The body of the report contains the most recent Food Security and Nutriton Analysis Unit (FSNAU)/IPC map for the January ‐June 2011 period (Figure 1) as well as FEWS NET Outlook maps for the April‐June 2011 and July‐August periods (Figures 2 and 3). The FSNAU map was developed in January 2011 and reflects consensus analysis from the 2011 post‐deyr seasonal assessment. The FEWS NET maps build on this analysis, considering recent observations and additional assumptions related to future shocks and humanitarian assistance.
• Food insecurity nationwide in April (Figure 2) is worse than anticipated in January 2011 (Figure 1), particularly in pastoral areas of north, southern and central Somalia, due to the extended delay in the start of the Gu rains.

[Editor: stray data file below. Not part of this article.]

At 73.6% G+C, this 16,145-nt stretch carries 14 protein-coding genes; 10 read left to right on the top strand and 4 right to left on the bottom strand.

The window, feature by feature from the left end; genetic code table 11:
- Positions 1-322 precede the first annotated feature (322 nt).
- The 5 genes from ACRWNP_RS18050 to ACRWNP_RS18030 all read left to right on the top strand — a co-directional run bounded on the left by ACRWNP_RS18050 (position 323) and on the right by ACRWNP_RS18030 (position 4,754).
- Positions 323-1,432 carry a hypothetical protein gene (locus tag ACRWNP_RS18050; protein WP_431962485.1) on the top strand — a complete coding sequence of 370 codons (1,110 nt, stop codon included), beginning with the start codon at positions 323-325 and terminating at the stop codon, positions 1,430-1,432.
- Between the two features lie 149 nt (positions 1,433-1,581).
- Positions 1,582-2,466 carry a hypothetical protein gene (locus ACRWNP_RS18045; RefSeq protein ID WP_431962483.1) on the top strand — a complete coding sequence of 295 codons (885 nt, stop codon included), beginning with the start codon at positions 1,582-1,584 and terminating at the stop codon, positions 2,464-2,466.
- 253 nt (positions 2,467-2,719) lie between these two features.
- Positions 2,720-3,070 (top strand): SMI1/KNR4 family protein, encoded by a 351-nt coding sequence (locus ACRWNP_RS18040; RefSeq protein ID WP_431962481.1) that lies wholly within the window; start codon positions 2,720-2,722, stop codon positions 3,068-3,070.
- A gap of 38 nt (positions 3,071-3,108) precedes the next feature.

• Given extreme limitations on humanitarian access and continued active conflict, particularly in southern Somalia, rural households depend more than usual on own‐production of cereals and livestock products, which is contingent upon rainfall.
• The most likely assumptions regarding rainfall made in January still hold (roughly 80 percent of average). However, by mid‐season, the worst case assumption—totals as little as 50 percent of average—are becoming increasingly likely.
• The key areas in need of life‐saving emergency assistance are: pastoral areas of Central, Nugal Valley and Sool Plateau, and agropastoral and marginal cropping areas of southern Somalia, notably lower Juba and Hiran.